Why Taglines Aren’t What They Used To Be

Back in the 1960’s and 70s, a tagline was supposed to last forever – well, at least for thirty years or so. That’s because it took so much time and money to get almost everyone to remember it.

Major corporations poured millions upon millions of dollars into advertising their taglines. Not one word of a tag was changed without extensive, statistically-driven research results.

With the 80’s came the soda tagline wars ― think “Coke Is It” ― and it didn’t matter anymore how long you kept the same tagline. The rule of thumb became replace your line as often as needed by something even more snappy and memorable. Then spend gazillions promoting it.

Today taglines aren’t just for large corporations and mega products, like hair care, soda and fast food restaurants. The internet has allowed even the smallest businesses to use taglines to their full advantage, especially within niche markets.

No wonder that small business owners are very attached their taglines, myself included. As you can imagine, when I learned that I had to change part of my tagline (I found out that someone had trademarked a portion of it) I was terribly unhappy.

I had invested seven years into my tagline.  It was on everything from my email signatures, to my social media profiles, to thousands of business cards I’d distributed, as well as on my website (albeit one that is still under construction).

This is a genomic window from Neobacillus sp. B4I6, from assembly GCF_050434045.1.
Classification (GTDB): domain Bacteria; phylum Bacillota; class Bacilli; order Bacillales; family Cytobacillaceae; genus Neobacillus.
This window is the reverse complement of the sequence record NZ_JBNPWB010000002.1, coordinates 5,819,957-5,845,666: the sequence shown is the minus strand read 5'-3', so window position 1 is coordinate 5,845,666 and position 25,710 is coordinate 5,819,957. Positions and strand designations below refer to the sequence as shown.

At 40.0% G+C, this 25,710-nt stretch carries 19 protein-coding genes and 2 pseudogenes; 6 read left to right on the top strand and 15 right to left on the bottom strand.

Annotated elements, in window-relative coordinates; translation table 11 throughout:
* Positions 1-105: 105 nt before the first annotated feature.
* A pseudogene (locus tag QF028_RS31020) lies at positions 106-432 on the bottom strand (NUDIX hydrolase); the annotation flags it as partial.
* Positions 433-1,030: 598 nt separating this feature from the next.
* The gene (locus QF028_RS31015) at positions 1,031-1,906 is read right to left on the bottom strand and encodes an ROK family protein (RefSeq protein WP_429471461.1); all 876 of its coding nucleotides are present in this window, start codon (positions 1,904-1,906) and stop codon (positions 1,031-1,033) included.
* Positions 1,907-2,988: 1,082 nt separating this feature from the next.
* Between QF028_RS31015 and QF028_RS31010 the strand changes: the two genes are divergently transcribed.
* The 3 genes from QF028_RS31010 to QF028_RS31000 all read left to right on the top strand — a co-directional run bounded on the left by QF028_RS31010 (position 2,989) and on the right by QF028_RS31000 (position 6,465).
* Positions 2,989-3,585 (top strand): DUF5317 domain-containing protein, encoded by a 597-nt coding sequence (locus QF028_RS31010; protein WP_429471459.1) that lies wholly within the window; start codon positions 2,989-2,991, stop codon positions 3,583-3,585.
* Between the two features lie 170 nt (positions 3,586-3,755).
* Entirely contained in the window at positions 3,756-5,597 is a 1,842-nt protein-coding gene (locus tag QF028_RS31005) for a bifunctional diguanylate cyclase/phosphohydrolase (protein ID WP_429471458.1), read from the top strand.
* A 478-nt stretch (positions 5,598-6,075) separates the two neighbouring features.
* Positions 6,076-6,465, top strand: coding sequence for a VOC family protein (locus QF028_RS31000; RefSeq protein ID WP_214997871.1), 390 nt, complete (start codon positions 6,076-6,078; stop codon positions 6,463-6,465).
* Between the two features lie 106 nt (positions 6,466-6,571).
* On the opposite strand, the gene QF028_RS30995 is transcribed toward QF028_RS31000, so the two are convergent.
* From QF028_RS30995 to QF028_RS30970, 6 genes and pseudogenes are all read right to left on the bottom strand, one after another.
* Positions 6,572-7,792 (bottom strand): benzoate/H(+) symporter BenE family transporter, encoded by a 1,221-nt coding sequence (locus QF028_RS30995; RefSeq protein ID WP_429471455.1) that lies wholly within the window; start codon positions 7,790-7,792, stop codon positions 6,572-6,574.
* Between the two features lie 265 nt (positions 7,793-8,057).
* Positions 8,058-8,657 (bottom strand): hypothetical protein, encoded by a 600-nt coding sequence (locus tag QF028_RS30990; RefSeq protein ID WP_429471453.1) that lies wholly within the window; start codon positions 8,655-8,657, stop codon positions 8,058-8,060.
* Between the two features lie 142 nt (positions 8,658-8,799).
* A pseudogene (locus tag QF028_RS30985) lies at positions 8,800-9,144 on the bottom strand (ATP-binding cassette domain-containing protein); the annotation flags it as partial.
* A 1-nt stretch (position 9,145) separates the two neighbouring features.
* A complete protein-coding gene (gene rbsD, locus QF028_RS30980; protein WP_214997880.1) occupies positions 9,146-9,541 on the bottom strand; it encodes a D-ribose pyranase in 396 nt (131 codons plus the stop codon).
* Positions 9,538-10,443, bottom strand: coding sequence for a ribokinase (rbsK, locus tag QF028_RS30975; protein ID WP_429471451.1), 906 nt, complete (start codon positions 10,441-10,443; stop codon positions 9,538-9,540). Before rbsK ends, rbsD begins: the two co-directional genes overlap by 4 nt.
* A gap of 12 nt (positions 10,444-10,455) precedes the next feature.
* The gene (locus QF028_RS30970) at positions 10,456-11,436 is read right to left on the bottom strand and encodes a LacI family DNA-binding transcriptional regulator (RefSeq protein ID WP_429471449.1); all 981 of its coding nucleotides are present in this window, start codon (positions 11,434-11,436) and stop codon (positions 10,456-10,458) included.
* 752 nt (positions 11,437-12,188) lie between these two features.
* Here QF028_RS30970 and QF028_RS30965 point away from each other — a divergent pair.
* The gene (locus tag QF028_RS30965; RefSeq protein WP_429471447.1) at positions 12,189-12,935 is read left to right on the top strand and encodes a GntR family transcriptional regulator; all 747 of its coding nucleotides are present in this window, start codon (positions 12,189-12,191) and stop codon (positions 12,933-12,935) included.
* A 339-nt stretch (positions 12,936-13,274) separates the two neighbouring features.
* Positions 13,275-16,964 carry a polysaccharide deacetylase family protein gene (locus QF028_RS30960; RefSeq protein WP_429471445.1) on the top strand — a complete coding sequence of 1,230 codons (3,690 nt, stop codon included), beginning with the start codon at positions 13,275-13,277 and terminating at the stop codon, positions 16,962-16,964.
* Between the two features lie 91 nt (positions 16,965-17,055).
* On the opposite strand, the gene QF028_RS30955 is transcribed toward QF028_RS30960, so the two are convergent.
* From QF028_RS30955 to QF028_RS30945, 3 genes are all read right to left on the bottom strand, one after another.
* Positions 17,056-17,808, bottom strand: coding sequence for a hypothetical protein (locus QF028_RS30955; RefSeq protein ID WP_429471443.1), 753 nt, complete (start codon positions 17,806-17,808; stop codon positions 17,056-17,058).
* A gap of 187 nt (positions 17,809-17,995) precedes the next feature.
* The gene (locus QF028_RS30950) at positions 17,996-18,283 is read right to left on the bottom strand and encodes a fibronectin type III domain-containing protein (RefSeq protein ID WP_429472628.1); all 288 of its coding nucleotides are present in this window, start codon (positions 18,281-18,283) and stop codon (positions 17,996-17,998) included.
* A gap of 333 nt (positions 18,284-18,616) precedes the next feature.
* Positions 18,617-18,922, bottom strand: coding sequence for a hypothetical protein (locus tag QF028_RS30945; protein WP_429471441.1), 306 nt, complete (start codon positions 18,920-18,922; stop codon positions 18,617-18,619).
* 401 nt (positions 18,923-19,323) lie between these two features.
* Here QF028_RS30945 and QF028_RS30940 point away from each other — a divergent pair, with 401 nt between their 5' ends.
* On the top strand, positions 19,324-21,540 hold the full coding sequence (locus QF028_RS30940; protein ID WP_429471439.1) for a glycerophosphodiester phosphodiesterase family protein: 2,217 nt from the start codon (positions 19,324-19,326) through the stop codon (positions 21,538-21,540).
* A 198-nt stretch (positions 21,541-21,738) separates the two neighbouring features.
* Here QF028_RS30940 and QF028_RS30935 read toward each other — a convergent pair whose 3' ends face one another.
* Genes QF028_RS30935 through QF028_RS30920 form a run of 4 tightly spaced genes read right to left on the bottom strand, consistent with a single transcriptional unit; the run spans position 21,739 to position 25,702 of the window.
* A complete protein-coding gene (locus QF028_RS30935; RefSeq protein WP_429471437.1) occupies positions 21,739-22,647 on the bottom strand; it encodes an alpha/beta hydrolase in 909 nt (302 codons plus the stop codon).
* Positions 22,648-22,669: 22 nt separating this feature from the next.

I loved that tagline. I grieved for that tagline.

Generating new options was painful because I really resented having to do it, but I did come up with something that conveyed the same thought.

Guess what?  No one even noticed the change or, if they did, didn’t think it wasn’t worth mentioning.

A few of my colleagues and networking partners started to ask my advice about changing their taglines. Not one of them was looking for something clever or even more memorable.  The discussions were always about substance and whether the tagline was really conveying a benefit to prospective customers.

The most important thing I learned from all this is that smart marketers have finally gotten beyond using catchy slogans.  A tagline is really about letting people know who you are or explaining the benefits of what you sell. Clever is good, but only when it really means something important.

Do you have a tagline story to tell? Please let me know if you do.

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7 Responses to Why Taglines Aren’t What They Used To Be

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  2. gold price says:

    The answers you’ll come up with are the benefits a visitor (or potential customer) receives from staying on your site – and that’s important. People always want something. By adding benefits to a tagline, you’re telling people what’s in it for them and what they get from you.

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